Social support and protection from depression: systematic review of current findings in Western countries

    loading  Checking for direct PDF access through Ovid

Abstract

Background

Numerous studies report an association between social support and protection from depression, but no systematic review or meta-analysis exists on this topic.

Aims

To review systematically the characteristics of social support (types and source) associated with protection from depression across life periods (childhood and adolescence; adulthood; older age) and by study design (cross-sectional v. cohort studies).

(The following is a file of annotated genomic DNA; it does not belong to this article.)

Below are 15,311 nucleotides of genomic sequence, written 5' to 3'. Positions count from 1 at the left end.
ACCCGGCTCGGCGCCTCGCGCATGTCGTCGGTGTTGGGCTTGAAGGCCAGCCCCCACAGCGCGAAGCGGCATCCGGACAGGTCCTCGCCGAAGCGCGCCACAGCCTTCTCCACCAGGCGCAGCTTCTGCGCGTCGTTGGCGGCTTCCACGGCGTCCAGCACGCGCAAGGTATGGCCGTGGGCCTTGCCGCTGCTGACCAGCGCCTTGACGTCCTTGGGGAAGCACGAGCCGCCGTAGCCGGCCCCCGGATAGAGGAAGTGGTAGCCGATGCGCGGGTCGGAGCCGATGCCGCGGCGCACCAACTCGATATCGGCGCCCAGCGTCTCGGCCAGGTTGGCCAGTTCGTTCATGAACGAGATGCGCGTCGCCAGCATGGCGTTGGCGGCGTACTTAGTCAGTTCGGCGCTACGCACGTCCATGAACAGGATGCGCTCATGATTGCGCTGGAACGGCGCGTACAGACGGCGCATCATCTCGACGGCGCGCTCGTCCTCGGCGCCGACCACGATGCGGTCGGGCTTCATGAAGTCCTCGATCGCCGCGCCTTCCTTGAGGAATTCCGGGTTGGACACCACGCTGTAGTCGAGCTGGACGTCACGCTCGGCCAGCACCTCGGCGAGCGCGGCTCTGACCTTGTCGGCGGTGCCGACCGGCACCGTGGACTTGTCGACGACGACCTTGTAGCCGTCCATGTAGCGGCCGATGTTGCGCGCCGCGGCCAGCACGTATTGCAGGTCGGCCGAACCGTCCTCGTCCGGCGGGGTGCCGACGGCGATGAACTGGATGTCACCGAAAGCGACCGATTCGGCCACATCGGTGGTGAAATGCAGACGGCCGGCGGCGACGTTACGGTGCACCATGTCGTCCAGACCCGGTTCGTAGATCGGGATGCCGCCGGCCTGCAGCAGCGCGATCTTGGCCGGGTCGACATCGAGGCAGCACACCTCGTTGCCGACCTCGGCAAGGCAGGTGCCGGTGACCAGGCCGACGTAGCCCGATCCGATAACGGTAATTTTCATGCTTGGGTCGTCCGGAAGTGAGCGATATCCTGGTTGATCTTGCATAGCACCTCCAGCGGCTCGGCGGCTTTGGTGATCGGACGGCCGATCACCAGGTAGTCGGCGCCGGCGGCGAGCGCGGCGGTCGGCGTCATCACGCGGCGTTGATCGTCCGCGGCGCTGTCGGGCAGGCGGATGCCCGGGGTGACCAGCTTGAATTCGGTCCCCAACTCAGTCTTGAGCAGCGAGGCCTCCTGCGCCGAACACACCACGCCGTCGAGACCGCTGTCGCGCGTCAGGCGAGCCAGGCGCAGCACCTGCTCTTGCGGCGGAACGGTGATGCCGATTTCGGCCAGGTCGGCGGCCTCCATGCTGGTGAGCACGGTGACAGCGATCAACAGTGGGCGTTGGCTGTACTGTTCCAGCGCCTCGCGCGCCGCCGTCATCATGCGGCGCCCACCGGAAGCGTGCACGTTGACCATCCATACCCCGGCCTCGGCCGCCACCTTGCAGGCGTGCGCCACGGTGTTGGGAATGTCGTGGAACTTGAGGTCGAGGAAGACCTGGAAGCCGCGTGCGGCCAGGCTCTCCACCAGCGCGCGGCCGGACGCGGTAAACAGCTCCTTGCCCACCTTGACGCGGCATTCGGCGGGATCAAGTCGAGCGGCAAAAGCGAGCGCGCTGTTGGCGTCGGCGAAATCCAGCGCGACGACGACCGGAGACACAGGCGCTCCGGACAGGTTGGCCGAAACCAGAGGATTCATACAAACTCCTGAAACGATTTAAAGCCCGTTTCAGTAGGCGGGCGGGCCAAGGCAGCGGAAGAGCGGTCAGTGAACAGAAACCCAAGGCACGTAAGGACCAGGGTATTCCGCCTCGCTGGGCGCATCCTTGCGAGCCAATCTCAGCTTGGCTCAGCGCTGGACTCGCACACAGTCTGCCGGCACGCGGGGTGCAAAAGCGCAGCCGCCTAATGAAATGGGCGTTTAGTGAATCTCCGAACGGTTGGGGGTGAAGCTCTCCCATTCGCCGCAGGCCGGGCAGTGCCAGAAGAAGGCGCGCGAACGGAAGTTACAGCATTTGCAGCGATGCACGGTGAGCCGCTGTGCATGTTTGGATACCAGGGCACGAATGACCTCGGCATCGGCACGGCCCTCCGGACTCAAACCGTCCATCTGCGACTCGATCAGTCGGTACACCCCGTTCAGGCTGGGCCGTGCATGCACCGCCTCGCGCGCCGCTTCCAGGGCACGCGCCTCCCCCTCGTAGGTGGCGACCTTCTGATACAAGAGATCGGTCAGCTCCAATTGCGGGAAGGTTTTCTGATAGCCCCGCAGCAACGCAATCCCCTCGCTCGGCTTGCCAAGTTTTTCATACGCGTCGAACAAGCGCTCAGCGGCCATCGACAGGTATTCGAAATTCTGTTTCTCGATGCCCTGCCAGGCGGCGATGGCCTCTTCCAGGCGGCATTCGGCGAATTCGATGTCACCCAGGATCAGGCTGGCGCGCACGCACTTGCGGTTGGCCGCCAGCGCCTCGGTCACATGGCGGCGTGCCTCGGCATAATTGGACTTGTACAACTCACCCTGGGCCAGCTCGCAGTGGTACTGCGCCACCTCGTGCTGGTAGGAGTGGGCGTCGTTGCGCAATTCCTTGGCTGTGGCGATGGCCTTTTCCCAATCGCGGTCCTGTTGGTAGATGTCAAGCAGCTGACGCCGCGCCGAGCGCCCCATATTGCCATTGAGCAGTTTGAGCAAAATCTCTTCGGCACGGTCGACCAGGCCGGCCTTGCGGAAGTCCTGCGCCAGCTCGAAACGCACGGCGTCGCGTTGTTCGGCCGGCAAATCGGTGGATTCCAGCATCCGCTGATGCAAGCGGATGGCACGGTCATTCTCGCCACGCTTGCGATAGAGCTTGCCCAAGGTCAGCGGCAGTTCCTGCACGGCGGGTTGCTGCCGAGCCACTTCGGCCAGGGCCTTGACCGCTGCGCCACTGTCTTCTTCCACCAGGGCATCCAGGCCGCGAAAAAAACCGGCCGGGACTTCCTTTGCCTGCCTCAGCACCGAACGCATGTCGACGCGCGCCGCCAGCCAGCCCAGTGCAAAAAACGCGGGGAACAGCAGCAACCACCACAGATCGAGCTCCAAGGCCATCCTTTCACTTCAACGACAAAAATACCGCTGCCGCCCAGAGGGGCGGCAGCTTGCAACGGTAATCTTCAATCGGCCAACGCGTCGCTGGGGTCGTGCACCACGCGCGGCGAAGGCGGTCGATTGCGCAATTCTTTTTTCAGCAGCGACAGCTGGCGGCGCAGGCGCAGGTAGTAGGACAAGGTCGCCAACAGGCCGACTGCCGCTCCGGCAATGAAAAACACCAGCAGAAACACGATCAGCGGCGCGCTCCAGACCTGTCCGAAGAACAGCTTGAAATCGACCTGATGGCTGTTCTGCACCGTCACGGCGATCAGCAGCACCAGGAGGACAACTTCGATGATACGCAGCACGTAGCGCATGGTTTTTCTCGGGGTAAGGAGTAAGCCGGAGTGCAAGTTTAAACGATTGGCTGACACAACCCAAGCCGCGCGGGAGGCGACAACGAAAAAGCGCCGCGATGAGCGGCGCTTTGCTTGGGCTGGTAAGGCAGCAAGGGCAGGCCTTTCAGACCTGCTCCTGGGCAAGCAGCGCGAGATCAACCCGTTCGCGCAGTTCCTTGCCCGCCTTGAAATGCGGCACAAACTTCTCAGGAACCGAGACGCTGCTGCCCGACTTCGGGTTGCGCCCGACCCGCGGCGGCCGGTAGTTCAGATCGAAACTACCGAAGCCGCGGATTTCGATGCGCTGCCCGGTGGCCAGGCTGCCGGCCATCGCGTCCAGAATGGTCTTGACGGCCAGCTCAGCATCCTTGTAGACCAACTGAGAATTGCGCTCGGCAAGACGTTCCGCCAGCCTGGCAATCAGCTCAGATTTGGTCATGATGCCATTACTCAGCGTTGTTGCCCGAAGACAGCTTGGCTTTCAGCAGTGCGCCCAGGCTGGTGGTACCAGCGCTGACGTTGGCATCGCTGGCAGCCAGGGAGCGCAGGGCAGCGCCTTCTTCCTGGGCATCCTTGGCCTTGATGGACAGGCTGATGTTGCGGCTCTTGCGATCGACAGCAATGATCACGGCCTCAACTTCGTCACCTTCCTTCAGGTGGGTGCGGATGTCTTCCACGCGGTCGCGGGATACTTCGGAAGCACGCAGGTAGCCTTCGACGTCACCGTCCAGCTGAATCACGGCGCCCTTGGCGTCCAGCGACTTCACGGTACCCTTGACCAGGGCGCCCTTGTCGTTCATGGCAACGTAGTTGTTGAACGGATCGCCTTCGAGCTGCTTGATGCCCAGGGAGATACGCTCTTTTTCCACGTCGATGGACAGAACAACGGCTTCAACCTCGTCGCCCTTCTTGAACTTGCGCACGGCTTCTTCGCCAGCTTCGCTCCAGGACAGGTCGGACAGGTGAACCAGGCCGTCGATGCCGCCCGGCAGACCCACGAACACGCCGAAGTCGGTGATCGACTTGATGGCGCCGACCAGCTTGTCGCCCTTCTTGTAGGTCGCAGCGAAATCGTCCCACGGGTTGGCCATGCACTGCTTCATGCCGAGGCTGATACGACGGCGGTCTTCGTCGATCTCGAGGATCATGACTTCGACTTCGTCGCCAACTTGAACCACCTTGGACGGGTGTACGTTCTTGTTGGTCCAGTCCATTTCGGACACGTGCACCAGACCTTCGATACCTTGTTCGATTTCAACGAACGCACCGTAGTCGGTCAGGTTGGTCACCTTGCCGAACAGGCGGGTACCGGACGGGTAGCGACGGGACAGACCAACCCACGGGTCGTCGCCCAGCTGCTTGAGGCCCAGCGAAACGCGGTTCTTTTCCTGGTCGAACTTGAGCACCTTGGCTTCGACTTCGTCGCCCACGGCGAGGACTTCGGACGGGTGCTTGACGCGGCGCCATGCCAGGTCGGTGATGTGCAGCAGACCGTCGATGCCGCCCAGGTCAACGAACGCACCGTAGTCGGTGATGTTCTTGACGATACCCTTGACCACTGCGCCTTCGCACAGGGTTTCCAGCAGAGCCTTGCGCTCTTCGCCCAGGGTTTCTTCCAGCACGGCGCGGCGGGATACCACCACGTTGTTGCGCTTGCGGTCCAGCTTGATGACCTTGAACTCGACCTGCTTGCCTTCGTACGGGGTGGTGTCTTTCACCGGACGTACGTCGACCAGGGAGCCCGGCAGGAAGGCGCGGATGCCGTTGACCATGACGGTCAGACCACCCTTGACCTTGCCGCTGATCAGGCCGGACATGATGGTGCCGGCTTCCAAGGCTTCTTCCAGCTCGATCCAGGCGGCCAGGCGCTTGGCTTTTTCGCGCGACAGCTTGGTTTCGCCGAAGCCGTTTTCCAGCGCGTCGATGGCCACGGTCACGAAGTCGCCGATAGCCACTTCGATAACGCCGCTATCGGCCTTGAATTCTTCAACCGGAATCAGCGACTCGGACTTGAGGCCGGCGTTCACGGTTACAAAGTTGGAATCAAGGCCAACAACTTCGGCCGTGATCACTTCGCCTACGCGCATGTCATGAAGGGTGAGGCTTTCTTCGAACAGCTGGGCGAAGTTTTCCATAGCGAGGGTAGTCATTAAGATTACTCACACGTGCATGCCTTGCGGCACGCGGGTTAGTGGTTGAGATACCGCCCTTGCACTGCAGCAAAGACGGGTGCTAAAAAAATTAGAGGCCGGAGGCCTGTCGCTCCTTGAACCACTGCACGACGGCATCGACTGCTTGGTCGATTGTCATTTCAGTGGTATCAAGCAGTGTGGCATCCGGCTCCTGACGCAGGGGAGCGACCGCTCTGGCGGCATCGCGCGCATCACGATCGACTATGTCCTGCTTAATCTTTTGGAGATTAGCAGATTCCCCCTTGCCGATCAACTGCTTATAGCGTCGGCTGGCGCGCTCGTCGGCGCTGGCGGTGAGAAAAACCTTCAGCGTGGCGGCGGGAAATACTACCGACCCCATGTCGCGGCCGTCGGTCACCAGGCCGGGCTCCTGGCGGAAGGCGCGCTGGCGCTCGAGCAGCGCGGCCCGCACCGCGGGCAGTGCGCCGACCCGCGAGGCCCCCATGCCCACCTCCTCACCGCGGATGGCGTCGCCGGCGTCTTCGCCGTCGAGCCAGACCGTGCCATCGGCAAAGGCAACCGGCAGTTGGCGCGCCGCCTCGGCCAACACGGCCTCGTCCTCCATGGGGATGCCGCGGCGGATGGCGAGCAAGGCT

Method

A systematic literature search conducted in February 2015 yielded 100 eligible studies. Study quality was assessed using a critical appraisal checklist, followed by meta-analyses.

Results

Sources of support varied across life periods, with parental support being most important among children and adolescents, whereas adults and older adults relied more on spouses, followed by family and then friends. Significant heterogeneity in social support measurement was noted. Effects were weaker in both magnitude and significance in cohort studies.

Conclusions

Knowledge gaps remain due to social support measurement heterogeneity and to evidence of reverse causality bias.

Related Topics

    loading  Loading Related Articles